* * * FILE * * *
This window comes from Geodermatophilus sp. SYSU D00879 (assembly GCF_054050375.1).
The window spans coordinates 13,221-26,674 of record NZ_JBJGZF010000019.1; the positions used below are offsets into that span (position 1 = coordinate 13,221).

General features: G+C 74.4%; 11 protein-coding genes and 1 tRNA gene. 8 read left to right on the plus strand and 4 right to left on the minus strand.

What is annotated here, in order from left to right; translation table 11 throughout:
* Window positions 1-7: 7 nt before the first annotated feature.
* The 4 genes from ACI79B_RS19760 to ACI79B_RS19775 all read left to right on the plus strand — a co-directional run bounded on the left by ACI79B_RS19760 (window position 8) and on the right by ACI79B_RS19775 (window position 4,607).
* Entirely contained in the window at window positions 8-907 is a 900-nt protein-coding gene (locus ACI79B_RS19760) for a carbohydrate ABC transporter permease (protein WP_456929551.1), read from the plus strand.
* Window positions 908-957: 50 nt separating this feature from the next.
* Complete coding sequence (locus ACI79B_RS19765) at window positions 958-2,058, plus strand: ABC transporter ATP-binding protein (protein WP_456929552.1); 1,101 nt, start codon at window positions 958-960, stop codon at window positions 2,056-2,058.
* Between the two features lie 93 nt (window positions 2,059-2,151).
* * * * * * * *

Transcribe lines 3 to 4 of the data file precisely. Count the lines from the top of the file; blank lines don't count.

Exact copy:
General features: G+C 74.4%; 11 protein-coding genes and 1 tRNA gene. 8 read left to right on the plus strand and 4 right to left on the minus strand.

What is annotated here, in order from left to right; translation table 11 throughout: